The Philosophy of Saint Thomas Aquinas

A Sketch

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Stephen L. Brock
  • Cambridge, England: 
    James Clarke Co.
    , March
     214 pages.
     For other formats: Link to Publisher's Website.


Though the philosophy of Thomas Aquinas has been perennially engaged within circles both critical and approving, recent decades have seen a host of new interpreters and proponents willing to engage the Angelic Doctor at both the philosophical and theological level. Fr. Stephen L. Brock is one such interpreter. With a masterful command of the material and with engaging and lucid prose, Brock’s latest offering is a worthy contribution to the renaissance of Thomistic studies currently under way. Clearly familiar with the entire breadth of the Thomistic corpus—systematic works, opuscula, sermons, biblical commentaries—Brock lays out a path into a field of study that many may find intimidating.

In The Philosophy of Thomas Aquinas: A Sketch, Brock acts the part of Virgil to our Dante, leading us through the intricate layers of Aquinas’s thought in a manner that consistently gets to the heart of each major area of inquiry he chooses to discuss. While the book itself is relatively short for a scholarly monograph (falling short of 200 pages), it more than makes up for its brevity in quality, and leaves the reader desiring more. The work is divided into six chapters—Matrices, Births, Souls, Firsts, Invisibles, and Ends—all dealing with a particular topic crucial to the understanding of Aquinas’s philosophical method. What Brock does masterfully is to show that to understand Aquinas’s philosophy is to understand the natural foundation of his whole body of work. It is not only in St. Thomas’s theological work that we meet the great Catholic saint, but it is in his devotion to natural reason as well.

Brock’s main goal is, fittingly, to lead us by the hand through Aquinas’s philosophy while demonstrating Aquinas’s main approach in general: that philosophy leads the human person by the hand to the things of God. As Brock adeptly demonstrates, philosophy for St. Thomas is not a competing system of thought or set of principles to those which have been divinely revealed, but remains subordinate to the science of theology even as it retains its own proper autonomy. While some authors might have stumbled here and set up a false dichotomy between Aquinas the philosopher and St. Thomas the theologian, Brock nips this issue in the bud, introducing his answer to this false dichotomy at the very outset of his project: “I have no wish to promote Thomas’s philosophical thought to the detriment of his theology. That would be silly. Thomas was a theologian. Period. And he himself denies that theology absolutely needs philosophy. Nevertheless he just happened to find philosophy useful in theology… [and] a Thomas without his philosophy would have been rather like a young David without his sling” (xviii). Brock puts it even more distinctly at the close of the book: “Thomas is convinced, and astonishingly consistent with his conviction, that being more rational, as such, means being better disposed, not worse, for adhering in thought and action to the mysteries of the faith” (162). The whole of this book is ordered by such a conviction, and in his goal of demonstrating Thomas’s mastery of philosophy (and the usefulness of such), Brock has more than succeeded.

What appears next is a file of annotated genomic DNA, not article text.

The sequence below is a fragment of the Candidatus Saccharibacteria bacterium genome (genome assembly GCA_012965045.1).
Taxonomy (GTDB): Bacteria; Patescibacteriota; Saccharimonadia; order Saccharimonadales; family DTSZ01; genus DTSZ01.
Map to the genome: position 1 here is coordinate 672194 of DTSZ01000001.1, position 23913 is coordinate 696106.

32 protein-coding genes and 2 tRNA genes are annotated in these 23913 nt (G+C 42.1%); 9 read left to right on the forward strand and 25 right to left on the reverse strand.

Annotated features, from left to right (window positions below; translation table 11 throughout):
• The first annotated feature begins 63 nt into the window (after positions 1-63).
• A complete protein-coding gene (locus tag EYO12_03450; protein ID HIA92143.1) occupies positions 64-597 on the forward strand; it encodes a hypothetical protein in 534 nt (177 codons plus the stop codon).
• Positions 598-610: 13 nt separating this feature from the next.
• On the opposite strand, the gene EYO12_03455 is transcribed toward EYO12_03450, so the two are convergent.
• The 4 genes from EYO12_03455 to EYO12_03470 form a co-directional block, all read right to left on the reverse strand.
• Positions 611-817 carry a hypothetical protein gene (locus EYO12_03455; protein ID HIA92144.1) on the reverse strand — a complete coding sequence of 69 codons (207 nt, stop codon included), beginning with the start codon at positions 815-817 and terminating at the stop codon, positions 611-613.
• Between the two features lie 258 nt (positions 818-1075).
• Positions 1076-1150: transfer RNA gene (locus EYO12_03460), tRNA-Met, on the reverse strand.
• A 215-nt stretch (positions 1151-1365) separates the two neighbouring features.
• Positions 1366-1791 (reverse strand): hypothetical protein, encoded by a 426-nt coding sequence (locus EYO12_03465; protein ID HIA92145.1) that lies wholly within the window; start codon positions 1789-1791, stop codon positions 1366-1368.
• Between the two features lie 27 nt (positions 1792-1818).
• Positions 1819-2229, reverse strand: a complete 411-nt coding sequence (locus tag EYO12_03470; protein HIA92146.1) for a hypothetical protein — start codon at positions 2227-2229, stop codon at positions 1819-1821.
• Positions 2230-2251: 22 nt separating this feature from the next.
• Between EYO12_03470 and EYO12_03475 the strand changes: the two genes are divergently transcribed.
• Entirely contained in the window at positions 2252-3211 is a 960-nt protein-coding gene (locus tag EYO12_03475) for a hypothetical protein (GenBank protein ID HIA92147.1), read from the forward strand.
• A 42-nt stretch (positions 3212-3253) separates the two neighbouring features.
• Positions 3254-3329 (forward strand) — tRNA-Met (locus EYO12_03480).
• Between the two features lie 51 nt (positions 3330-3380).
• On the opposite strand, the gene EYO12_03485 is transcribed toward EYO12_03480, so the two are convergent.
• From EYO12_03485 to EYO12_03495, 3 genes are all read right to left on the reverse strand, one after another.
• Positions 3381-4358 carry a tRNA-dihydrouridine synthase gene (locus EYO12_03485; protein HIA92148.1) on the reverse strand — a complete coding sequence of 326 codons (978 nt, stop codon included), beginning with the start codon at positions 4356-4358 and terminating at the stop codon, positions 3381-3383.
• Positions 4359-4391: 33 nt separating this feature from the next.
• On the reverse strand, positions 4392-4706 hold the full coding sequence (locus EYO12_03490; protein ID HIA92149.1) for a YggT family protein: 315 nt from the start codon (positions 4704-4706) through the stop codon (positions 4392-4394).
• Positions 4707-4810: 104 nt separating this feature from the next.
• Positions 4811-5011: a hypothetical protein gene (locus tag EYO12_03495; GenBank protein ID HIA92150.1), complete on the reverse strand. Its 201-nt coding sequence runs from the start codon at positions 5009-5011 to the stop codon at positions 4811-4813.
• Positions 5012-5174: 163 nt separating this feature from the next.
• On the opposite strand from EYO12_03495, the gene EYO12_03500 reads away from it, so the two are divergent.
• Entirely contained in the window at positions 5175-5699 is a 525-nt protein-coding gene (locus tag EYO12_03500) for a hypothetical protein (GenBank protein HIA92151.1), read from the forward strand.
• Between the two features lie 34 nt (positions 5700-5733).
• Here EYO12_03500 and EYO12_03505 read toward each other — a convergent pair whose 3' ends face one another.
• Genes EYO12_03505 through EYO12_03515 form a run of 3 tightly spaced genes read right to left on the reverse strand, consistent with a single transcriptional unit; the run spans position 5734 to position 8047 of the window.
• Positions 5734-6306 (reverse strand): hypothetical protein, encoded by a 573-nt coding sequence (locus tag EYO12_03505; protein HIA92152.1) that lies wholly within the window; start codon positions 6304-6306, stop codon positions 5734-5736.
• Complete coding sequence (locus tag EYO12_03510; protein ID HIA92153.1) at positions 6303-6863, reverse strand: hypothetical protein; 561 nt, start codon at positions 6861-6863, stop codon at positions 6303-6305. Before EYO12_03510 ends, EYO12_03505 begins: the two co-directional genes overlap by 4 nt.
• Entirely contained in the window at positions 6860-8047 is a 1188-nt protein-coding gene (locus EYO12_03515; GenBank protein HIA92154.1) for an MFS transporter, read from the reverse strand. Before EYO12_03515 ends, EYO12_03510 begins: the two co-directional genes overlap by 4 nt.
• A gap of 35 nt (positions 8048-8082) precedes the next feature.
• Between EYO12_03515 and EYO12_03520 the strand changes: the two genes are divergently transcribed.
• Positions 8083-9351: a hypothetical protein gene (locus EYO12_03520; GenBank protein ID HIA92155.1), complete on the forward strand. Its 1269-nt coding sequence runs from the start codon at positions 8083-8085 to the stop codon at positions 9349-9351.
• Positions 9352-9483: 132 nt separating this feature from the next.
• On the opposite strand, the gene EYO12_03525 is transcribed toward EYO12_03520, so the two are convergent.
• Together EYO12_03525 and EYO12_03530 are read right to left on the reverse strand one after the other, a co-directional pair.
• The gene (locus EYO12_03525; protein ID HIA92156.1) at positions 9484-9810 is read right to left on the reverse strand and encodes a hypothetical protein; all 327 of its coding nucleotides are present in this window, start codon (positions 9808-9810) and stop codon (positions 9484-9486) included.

One of Brock’s singular gifts is clearly demonstrating where modern readers may go astray in their reading of Aquinas, and illuminating the truth of the matter by contrast. For instance, when discussing Aquinas on the soul, the author guards the reader against reading St. Thomas as a dualist infected by Hellenism (or, as the case may be, by Descartes): “Thomas’s notion of soul and body, then, is hardly a specimen of ‘Greek dualism.’ Nor is Aristotle’s. It makes no sense, Aristotle says, to ask whether soul and body are one, any more than to ask whether wax and the shape impressed in it are one. Matter and form are potency and act, and what is one in the primary sense is what is one in act” (57).

In this reviewer’s opinion, Brock’s monograph is best suited as a text for graduate students of philosophy and theology. While the subtitle of the book correctly envisions this book as a “sketch,” it is certainly more than a basic introduction and seems to envision a reader with a relatively firm grasp of Thomistic vocabulary and metaphysical concepts. As a sketch, however, Brock achieves the laudable goal of providing the reader with a text that touches upon the most essential elements of Thomistic philosophy. It should find a home on every scholar’s shelf.

About the Reviewer(s): 

Joshua Madden is an independent scholar and received his Ph.D. in biblical theology from Ave Maria University.

Date of Review: 
September 24, 2017
About the Author(s)/Editor(s)/Translator(s): 

Stephen L. Brock is professor of medieval philosophy at the Pontifical University of the Holy Cross in Rome. He is the author of Action and Conduct: Thomas Aquinas and the Theory of Action (1998) and of numerous scholarly articles on Aquinas's thought.


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